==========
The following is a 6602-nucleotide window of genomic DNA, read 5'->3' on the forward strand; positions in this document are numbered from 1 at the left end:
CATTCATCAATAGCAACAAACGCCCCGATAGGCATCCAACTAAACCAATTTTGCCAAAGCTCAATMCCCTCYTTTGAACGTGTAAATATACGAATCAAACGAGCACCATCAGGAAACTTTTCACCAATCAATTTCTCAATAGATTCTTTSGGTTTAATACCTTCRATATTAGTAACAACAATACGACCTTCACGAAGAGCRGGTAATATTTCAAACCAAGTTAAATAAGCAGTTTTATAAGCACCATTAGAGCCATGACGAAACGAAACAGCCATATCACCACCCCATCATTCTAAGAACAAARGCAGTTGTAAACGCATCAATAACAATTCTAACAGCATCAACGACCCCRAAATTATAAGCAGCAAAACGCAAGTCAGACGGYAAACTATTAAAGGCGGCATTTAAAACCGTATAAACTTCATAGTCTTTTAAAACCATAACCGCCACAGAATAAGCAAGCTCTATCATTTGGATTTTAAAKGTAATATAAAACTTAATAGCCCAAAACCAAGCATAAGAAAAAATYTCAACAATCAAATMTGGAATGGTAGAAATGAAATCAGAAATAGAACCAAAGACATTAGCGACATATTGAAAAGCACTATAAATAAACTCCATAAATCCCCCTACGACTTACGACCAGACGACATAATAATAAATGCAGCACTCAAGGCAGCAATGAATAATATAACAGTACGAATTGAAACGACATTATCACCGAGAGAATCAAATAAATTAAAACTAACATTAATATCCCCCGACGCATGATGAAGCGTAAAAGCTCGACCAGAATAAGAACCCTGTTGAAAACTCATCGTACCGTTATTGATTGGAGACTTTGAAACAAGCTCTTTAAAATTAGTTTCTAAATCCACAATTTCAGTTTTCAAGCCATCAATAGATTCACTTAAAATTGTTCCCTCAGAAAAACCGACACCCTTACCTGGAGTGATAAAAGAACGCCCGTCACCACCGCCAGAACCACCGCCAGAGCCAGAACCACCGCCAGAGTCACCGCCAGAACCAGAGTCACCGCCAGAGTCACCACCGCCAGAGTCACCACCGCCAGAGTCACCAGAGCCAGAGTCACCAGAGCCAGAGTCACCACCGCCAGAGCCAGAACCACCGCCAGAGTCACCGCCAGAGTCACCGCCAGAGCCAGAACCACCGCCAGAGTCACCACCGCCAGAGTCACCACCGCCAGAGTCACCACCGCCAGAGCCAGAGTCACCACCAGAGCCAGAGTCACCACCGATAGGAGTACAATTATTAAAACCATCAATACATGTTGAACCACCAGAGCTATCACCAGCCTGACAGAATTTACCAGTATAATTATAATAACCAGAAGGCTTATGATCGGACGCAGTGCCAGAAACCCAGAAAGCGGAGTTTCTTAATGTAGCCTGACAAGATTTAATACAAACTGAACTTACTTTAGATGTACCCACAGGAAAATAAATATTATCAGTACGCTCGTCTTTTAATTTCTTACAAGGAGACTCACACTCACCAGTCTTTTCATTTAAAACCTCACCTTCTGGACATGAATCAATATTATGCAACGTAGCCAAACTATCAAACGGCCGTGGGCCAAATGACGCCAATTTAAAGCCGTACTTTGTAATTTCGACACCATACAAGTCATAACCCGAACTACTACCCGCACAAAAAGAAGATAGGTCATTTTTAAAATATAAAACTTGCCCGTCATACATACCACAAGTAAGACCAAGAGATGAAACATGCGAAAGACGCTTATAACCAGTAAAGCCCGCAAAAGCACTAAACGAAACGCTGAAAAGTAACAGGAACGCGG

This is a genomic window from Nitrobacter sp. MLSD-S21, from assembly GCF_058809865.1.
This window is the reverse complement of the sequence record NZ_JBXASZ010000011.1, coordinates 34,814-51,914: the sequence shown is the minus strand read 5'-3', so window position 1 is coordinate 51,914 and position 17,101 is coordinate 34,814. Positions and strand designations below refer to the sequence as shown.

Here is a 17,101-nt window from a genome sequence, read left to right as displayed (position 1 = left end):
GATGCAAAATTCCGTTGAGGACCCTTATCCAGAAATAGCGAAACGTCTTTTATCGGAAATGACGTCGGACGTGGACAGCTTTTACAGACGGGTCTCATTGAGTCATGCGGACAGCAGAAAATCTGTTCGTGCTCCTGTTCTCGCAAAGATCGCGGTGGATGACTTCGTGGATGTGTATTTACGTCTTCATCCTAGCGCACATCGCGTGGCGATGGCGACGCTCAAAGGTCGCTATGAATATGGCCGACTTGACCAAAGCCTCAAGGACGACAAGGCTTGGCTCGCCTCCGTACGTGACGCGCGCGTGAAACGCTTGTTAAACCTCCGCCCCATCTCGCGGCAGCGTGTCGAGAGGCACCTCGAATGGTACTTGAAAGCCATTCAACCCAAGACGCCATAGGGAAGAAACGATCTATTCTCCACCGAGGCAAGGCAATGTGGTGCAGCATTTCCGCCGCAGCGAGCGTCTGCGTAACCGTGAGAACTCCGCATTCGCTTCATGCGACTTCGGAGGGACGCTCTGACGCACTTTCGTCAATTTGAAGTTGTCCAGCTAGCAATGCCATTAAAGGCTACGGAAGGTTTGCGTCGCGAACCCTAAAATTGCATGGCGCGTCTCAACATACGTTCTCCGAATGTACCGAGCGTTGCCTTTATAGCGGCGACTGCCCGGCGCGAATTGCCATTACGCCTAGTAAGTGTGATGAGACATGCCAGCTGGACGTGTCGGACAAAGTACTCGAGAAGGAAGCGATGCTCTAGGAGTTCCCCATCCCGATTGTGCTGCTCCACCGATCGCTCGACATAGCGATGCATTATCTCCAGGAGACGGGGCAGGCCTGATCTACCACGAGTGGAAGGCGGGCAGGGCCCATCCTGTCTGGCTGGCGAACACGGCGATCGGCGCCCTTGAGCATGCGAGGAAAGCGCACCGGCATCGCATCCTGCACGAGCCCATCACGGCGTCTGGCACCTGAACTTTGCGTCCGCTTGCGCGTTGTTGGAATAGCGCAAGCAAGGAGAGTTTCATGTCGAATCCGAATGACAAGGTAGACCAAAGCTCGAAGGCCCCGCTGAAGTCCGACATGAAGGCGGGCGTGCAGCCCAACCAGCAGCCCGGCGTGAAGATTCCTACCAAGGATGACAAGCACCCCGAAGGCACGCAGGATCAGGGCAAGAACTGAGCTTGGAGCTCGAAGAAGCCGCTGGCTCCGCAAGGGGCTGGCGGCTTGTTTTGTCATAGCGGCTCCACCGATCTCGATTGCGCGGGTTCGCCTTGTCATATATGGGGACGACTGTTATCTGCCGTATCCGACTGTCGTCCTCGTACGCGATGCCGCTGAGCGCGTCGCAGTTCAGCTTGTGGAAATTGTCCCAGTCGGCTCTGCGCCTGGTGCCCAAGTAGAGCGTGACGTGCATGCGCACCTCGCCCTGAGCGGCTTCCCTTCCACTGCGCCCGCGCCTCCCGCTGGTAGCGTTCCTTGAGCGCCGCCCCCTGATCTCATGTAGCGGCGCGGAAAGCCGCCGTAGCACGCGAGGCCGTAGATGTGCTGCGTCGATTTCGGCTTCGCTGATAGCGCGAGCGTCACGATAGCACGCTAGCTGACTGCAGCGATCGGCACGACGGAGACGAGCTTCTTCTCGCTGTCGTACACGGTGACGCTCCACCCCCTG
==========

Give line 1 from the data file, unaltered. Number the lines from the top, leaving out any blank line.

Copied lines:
The following is a 6602-nucleotide window of genomic DNA, read 5'->3' on the forward strand; positions in this document are numbered from 1 at the left end: